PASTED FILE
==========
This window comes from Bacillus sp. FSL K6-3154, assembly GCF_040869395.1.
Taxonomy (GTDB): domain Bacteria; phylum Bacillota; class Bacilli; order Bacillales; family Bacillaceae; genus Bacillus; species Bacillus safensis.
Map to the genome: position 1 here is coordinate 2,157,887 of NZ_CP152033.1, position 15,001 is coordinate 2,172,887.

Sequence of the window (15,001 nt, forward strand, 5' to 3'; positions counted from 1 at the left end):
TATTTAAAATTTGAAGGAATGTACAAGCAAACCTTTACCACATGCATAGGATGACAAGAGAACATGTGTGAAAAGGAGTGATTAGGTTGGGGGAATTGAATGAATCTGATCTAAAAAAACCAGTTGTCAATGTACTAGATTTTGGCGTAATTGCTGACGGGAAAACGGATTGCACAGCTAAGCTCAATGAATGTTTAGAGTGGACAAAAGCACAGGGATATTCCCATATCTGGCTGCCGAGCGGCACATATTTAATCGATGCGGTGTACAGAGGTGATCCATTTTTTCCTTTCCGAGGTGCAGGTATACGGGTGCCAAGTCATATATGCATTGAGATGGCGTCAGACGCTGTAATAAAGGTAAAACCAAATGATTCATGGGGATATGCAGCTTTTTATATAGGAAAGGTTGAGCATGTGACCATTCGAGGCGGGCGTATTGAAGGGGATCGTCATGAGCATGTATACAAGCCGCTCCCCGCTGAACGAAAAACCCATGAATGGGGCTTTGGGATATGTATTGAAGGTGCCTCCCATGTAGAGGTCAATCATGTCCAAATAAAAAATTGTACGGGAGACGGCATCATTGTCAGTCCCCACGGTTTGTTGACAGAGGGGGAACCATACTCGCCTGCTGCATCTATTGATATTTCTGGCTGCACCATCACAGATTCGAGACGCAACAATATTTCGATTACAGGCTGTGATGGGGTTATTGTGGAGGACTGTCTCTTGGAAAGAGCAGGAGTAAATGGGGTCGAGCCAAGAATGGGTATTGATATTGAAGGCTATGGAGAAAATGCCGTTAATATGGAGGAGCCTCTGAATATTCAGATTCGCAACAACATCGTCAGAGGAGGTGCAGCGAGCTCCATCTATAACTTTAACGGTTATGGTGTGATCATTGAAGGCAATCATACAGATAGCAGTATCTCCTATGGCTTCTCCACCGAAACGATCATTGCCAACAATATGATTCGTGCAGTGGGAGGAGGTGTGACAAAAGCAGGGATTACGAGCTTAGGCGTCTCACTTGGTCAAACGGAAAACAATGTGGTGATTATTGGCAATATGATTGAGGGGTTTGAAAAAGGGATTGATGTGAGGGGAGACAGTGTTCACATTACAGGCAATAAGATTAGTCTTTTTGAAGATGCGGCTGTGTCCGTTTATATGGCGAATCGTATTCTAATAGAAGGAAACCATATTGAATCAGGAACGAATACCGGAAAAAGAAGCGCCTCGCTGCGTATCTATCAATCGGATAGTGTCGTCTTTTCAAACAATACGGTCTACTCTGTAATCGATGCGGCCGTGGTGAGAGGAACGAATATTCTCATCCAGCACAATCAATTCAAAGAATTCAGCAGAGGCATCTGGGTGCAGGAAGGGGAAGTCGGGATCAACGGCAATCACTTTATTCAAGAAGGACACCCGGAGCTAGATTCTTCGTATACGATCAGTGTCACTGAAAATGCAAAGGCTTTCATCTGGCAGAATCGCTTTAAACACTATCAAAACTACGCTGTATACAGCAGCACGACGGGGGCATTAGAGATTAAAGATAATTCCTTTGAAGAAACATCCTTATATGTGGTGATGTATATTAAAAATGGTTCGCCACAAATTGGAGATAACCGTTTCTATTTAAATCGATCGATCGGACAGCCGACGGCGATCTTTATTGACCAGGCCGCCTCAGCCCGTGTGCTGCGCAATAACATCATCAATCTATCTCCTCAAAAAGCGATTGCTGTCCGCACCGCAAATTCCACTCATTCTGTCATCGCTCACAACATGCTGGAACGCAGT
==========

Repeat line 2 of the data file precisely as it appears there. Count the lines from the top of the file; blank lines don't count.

Taxonomy (GTDB): domain Bacteria; phylum Bacillota; class Bacilli; order Bacillales; family Bacillaceae; genus Bacillus; species Bacillus safensis.